Now don't get me wrong. I absolutely love a good bromance, but I think I would love a good...sismance also. Nope, don't like that word either. Off the top of my head the only sis-love (bleh, moving on) I can only think of are: Katniss and Prim Everdeen from The Hunger Games, Buffy and Willow from Buffy the Vampire Slayer, Serena and Blair from Gossip Girl, Leslie and Anne from Parks and Recreation, and Abbie and Jenny Mills from Sleepy Hollow. Now that is just sad. Why is the portrayal of female friendships the weakest in TV shows and movies? For example, some of the most boring parts of The Vampire Diaries is when Elena is bonding with Bonnie and Caroline. Do the writers not know how female friends interact? Their conversations are always so sappy and trite. The only real friendship I see in that show is between Stefan and Caroline (well up until this season). It's like writers don't know how to write female characters without the support of male characters.

On the other hand, I can go on and on listing all the "bromantic" relationships I've come across:

Sam and Dean (Supernatural)
Dean and Castiel (Supernatural)
Sam and Castiel (Supernatural)
Prince Arthur and Merlin (Merlin)
Will and Carlton (The Fresh Prince of Bel Air)
Jack and John Locke (Lost)
Jack and Sawyer (Lost)
Hurley and Charlie (Lost)
Jack Sparrow and Will Turner (Pirates of the Caribbean)
Rick Grimes and Daryl Dixon (The Walking Dead)
Will Graham and Hannibal (Hannibal) yeah...probably not
Walter White and Jesse Pinkman (Breaking Bad) okay, like in the beginning, right?
The Salvatores (The Vampire Diaries)
Wesley and Gunn (Angel)
Steve Rodgers and Bucky Barnes (Captain America)
The whole Avengers movie...
Basically every guy in Teen Wolf is in at least one... (EDIT: But to be fair, I do like Lydia and Allison's friendship in the later seasons)
I could go on and on, but I'll end with etc. where are all the compelling female friendships? Maybe my scope is too limited, but I don't think so, 'cuz I really do watch a lot of TV/movies. I guess it's up to us creative people to create more compelling female friendship or sisterly bonds in fiction, and you know come up with a kick-ass term for it. I kinda like sistah-love...

Wednesday, September 24, 2014

North & South: A BBC Miniseries


Mr. Darcy, Who?

Oh my goodness! I loved this miniseries so much! I wish it was a full-length show. The only other BBC miniseries I've seen is Pride and Prejudice with Colin Firth, and while I enjoyed that one a lot, this one was my favorite out of the two. But to be fair, I have a capricious relationship with Pride and Prejudice; I just don't see the big fuss over it. I know a lot people think North & South is very similar to Pride and Prejudice, I did not think so. North & South dealt with so many other themes: moving to a new place, feelings of alienation and isolation, loss and death, the gaping social divide (I know, I know Pride and Prejudice also dealt with differences in social status, but trust me in North & South the difference is a lot starker), etc.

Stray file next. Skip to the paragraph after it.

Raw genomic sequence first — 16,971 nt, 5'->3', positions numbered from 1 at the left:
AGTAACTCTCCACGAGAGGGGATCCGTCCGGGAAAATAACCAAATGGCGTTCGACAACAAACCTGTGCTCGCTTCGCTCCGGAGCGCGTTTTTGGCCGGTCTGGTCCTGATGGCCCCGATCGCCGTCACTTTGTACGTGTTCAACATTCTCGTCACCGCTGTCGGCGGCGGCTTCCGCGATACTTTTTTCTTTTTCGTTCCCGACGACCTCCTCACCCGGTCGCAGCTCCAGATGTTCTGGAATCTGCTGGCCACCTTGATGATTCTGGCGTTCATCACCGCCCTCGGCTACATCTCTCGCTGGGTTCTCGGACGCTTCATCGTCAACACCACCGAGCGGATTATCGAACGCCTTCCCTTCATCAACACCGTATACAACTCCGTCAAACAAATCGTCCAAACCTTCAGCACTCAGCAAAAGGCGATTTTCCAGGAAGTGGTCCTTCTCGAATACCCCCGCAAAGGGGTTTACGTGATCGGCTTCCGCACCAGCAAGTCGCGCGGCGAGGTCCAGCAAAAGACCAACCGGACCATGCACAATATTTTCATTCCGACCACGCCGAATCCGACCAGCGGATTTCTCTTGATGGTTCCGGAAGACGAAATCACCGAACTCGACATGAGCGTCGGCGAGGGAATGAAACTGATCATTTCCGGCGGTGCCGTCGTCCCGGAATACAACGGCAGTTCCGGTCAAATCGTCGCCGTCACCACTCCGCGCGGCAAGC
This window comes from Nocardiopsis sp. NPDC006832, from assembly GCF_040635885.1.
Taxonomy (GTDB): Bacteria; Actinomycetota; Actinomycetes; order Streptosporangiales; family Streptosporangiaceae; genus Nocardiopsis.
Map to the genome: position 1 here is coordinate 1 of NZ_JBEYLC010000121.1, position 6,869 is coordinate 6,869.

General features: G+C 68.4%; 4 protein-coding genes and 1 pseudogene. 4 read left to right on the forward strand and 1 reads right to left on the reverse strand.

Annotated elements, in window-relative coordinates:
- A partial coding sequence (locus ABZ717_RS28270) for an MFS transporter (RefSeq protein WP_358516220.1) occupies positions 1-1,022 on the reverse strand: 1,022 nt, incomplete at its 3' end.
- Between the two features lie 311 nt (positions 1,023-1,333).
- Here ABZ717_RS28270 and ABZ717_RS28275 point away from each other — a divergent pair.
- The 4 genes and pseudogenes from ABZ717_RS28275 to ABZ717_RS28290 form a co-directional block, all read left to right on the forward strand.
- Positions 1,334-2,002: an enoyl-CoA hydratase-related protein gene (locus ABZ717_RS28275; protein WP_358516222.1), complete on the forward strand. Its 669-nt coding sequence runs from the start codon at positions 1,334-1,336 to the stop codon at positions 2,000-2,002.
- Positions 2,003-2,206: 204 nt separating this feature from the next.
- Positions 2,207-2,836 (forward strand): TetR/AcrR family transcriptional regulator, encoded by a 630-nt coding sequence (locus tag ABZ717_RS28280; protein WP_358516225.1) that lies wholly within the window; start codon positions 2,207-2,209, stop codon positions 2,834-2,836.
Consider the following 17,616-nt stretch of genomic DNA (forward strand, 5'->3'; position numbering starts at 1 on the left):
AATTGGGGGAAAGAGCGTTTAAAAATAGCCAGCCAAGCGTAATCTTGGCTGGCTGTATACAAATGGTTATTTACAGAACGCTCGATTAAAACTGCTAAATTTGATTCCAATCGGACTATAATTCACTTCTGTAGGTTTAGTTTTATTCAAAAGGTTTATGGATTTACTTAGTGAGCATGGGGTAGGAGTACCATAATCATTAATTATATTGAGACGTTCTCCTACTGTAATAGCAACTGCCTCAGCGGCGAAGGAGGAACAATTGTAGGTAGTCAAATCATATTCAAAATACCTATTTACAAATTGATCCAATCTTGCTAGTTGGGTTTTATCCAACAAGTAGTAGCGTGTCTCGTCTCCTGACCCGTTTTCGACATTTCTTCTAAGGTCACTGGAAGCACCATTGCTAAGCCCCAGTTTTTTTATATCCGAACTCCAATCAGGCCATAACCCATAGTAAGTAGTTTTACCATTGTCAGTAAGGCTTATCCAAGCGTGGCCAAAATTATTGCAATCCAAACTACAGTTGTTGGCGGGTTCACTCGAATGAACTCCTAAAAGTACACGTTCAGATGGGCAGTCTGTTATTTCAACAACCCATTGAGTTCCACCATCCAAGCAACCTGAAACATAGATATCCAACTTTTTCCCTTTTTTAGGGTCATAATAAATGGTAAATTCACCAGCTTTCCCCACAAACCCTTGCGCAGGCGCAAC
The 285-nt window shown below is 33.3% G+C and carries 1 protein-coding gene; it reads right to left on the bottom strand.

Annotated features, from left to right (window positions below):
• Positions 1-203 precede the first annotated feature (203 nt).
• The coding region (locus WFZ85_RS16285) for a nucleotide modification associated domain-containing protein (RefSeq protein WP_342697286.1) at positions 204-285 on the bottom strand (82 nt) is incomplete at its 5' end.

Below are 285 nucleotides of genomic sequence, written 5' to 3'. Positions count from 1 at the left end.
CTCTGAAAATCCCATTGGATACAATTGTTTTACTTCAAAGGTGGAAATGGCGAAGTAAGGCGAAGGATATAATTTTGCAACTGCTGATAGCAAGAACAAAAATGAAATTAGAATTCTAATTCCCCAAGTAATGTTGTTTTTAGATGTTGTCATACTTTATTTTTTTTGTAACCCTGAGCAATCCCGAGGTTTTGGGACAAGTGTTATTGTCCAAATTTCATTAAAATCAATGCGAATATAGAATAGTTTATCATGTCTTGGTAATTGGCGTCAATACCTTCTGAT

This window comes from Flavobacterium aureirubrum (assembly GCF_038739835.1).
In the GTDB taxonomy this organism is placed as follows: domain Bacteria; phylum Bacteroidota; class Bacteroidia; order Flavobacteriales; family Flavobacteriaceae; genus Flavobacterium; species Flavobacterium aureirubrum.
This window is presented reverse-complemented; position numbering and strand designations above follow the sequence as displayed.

The setting and tone of the show was a lot darker and grittier than what I was expecting for a period piece set in the Victorian Era, but I liked it. Bring on the grit! The story was set in a cotton mill town where it was the working class versus the "Masters" of the cotton mill. The depiction of poverty was truly grim and heartbreaking. The show maintained a perfect balance between the interpersonal problem: the love/hate story between Margaret and Thornton and the larger societal problem: the social class war between the laborers and the Masters of the cotton mills.

The show opens with Margaret and her family leaving behind their southern home in Helstone to move to Milton in the North. In her search to buy a house, Margaret comes across Mr. Thornton, a cotton-mill owner, beating up an employee for smoking. Margaret is appalled and indignant; Thornton is angry and annoyed, and so begins their love/hate relationship. I just loved the interactions between these two; and the awesome soundtrack just made it even more perfect!

Another thing I liked about this miniseries was that it didn't neglect its side characters. Case in point, I loved Nicholas and Bessy Higgins, a father-daughter duo that worked in the cotton mills. Nicholas was such a dynamic character; I'm so glad that he wasn't made into a one-dimensional bitter, old mill worker. One of my absolute favorite character interactions was between Nicholas and Thornton as they slowly overcame their prejudices of each other and started respecting each other.

There are many reasons to watch this miniseries; the amazing acting, the beautiful soundtrack, the gritty reality of the cotton mills, the lovely romance and the awesome characters. I know that was just a bunch of adjectives, but it really is all that! I leave you with this: